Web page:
Climatic Change

, Volume 130, Issue 3, pp 465–474 | Cite as

Climate ethics at a multidisciplinary crossroads: four directions for future scholarship

Essay

Abstract

In recent years, the field of climate ethics has grown into a truly multidisciplinary endeavor. Climate ethics scholars are pursuing both normative and positive questions about climate change using many different approaches drawn from a wide diversity of disciplinary and theoretical perspectives. Now, the field stands at a multidisciplinary crossroads, delineated in large part by two interrelated considerations: what are the key research questions most in need of multidisciplinary attention and what can be done to move the insights and implications of climate ethics scholarship into real-world climate decision-making. Here, we identify four directions for near-future climate ethics research that we believe are both in need of further examination and likely to be of interest to a diverse coalition of decision-makers working “on the ground”: geoengineering; scope of ethical consideration; responsibility of actors; and, hazards, vulnerabilities and impacts. Regardless of the specific questions they choose to pursue, multidisciplinary climate ethics researchers should strive to conduct accessible and actionable research that both answers the questions decision-makers are already asking as well as helps shape those questions to make decision-making processes more inclusive and ethically-grounded.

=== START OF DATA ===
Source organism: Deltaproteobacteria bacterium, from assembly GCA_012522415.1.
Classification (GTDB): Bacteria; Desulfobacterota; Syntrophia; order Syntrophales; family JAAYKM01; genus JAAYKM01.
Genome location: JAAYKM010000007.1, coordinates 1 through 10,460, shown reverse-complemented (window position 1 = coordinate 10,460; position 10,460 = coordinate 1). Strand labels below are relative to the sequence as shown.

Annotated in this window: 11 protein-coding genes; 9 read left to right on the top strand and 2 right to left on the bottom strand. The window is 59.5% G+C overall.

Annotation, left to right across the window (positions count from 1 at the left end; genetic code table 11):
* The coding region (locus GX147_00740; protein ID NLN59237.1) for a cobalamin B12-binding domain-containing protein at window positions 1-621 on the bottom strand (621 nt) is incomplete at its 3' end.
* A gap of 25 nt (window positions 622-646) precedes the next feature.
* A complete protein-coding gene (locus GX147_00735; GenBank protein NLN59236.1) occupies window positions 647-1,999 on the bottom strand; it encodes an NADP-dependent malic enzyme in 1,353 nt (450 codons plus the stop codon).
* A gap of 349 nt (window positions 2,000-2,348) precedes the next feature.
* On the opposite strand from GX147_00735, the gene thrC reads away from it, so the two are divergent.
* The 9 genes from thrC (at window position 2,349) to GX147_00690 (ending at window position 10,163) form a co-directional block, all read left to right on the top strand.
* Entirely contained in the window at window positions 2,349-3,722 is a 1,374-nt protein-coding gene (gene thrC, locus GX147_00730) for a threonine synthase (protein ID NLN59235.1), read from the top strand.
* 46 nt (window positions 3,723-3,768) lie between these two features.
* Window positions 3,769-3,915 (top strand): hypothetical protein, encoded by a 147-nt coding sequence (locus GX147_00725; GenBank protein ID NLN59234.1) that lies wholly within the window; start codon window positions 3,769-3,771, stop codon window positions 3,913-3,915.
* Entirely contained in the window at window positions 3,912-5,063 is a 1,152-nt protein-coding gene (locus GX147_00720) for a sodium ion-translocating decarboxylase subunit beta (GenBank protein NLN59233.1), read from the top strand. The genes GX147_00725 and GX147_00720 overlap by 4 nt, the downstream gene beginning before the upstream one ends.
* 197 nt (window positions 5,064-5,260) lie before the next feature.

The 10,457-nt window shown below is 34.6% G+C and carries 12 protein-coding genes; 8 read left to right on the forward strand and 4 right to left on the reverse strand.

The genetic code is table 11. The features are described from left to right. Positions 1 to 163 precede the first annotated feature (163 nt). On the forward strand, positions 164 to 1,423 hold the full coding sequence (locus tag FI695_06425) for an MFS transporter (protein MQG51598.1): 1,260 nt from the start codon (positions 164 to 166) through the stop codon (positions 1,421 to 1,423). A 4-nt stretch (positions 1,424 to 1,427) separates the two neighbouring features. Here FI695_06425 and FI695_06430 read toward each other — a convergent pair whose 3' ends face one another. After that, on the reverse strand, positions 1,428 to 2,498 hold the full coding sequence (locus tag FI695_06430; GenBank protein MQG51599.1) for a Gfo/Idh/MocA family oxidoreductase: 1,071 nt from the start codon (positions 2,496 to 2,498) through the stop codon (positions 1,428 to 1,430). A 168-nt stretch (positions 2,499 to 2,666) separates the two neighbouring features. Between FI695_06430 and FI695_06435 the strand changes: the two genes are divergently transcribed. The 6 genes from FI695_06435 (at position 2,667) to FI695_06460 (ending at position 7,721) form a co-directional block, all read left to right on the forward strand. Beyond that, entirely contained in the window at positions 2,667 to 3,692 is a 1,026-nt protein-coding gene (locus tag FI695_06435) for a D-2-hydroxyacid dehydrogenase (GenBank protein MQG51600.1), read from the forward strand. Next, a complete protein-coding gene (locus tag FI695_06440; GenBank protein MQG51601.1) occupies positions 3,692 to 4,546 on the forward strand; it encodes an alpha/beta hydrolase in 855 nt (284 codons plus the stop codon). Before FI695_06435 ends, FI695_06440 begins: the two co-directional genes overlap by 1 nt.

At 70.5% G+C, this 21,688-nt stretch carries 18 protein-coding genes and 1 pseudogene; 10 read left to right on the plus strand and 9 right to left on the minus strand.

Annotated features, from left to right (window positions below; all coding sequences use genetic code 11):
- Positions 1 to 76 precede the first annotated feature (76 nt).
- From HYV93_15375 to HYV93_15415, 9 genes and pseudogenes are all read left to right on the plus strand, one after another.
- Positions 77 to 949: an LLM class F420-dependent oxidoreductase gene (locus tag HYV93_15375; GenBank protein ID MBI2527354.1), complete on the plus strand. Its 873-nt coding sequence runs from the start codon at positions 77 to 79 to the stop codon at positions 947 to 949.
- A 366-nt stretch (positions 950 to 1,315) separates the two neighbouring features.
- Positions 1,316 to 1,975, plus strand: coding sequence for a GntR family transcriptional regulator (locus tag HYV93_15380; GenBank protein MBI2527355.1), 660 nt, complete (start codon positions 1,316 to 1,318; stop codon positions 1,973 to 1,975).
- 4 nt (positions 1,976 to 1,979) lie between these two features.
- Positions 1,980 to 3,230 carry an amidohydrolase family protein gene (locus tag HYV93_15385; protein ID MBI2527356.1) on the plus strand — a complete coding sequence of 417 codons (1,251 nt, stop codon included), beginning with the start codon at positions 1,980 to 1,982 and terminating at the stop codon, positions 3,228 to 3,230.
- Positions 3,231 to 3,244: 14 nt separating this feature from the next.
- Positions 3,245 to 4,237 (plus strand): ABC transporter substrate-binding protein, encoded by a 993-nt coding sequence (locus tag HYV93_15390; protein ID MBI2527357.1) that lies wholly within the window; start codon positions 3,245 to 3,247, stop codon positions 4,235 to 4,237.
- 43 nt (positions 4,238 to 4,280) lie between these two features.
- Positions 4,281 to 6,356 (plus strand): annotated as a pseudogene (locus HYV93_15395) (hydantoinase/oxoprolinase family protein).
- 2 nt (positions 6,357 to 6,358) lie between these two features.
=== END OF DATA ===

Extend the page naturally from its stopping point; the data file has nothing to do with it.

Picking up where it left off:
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Copyright information

© Springer Science+Business Media Dordrecht 2015

Authors and Affiliations

  • Ezra M. Markowitz
    • 1
  • Marco Grasso
    • 2
  • Dale Jamieson
    • 3
  1. 1.Department of Environmental ConservationUniversity of Massachusetts AmherstAmherstUSA
  2. 2.Department of Geography, Environment and Development StudiesBirkbeck, University of LondonLondonUK
  3. 3.Department of Environmental StudiesNew York UniversityNew YorkUSA

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